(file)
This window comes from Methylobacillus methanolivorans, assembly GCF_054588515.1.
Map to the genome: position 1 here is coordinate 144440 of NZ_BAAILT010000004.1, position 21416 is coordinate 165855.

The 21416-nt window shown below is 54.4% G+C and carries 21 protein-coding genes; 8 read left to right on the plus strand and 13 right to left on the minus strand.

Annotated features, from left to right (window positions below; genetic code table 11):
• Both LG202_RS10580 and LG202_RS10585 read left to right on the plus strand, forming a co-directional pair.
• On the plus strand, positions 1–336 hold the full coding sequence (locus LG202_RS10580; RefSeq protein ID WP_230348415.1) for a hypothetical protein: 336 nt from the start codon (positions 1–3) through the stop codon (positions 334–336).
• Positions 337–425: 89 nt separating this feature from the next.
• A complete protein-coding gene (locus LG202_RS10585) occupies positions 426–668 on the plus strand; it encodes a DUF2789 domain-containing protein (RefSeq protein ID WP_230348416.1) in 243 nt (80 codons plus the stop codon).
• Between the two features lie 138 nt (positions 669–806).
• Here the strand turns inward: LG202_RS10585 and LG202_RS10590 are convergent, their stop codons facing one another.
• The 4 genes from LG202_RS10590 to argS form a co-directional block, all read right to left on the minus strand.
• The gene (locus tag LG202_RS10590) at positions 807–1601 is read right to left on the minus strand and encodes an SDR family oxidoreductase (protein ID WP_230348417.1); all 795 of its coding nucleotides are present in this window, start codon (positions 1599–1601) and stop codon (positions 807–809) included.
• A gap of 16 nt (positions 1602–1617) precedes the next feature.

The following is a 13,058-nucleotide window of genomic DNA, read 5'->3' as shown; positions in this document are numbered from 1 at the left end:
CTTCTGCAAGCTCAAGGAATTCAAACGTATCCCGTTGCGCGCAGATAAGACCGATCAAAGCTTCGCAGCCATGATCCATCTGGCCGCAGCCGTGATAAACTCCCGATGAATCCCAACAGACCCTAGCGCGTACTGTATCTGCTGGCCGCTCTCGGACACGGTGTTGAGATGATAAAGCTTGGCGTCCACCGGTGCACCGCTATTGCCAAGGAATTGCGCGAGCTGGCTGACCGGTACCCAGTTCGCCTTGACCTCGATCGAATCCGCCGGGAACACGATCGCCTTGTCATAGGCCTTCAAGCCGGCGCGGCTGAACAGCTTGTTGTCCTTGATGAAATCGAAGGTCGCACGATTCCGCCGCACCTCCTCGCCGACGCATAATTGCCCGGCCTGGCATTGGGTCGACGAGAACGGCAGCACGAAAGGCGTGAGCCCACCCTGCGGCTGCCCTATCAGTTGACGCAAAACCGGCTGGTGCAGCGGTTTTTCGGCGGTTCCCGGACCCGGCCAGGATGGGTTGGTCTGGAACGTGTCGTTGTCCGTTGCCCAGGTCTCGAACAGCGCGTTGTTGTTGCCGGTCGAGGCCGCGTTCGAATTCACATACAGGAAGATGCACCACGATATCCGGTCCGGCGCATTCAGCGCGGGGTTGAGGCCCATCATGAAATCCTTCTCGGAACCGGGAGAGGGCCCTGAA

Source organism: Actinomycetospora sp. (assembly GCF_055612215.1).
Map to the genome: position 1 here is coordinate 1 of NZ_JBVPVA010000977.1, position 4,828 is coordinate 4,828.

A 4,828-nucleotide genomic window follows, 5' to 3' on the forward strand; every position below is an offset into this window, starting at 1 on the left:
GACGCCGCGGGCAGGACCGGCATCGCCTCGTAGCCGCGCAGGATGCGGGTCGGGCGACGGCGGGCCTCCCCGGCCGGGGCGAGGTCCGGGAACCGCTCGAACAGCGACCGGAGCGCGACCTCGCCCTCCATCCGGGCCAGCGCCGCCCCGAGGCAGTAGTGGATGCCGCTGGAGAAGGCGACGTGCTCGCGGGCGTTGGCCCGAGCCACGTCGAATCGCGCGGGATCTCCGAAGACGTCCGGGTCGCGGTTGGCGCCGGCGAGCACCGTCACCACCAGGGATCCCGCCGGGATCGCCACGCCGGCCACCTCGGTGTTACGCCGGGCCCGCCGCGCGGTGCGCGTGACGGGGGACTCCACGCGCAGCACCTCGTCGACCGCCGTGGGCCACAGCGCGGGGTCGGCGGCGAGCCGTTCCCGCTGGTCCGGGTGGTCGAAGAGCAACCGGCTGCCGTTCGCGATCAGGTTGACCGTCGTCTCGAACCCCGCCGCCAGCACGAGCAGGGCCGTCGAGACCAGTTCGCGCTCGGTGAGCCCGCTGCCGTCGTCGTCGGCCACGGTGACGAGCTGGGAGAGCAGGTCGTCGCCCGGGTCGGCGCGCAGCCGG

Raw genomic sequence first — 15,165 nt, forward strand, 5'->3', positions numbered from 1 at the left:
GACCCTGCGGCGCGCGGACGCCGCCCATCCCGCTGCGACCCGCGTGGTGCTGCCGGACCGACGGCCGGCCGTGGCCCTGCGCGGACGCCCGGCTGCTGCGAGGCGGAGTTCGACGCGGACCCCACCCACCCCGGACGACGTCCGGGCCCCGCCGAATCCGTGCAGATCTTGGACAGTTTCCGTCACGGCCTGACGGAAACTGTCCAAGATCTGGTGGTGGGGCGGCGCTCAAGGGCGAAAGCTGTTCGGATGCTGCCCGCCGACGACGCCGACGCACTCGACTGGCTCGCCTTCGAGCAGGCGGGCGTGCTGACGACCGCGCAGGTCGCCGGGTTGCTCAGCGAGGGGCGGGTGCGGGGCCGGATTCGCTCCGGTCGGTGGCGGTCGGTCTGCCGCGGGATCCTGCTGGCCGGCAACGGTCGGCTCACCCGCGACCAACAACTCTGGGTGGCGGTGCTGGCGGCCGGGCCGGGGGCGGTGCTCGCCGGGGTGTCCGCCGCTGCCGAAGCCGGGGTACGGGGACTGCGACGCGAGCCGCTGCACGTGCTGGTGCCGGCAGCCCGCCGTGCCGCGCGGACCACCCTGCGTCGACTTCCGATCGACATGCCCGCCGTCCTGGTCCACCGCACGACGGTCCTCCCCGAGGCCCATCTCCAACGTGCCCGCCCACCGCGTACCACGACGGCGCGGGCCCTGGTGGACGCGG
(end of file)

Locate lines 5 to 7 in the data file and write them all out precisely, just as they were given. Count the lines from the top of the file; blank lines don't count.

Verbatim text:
• Both LG202_RS10580 and LG202_RS10585 read left to right on the plus strand, forming a co-directional pair.
• On the plus strand, positions 1–336 hold the full coding sequence (locus LG202_RS10580; RefSeq protein ID WP_230348415.1) for a hypothetical protein: 336 nt from the start codon (positions 1–3) through the stop codon (positions 334–336).
• Positions 337–425: 89 nt separating this feature from the next.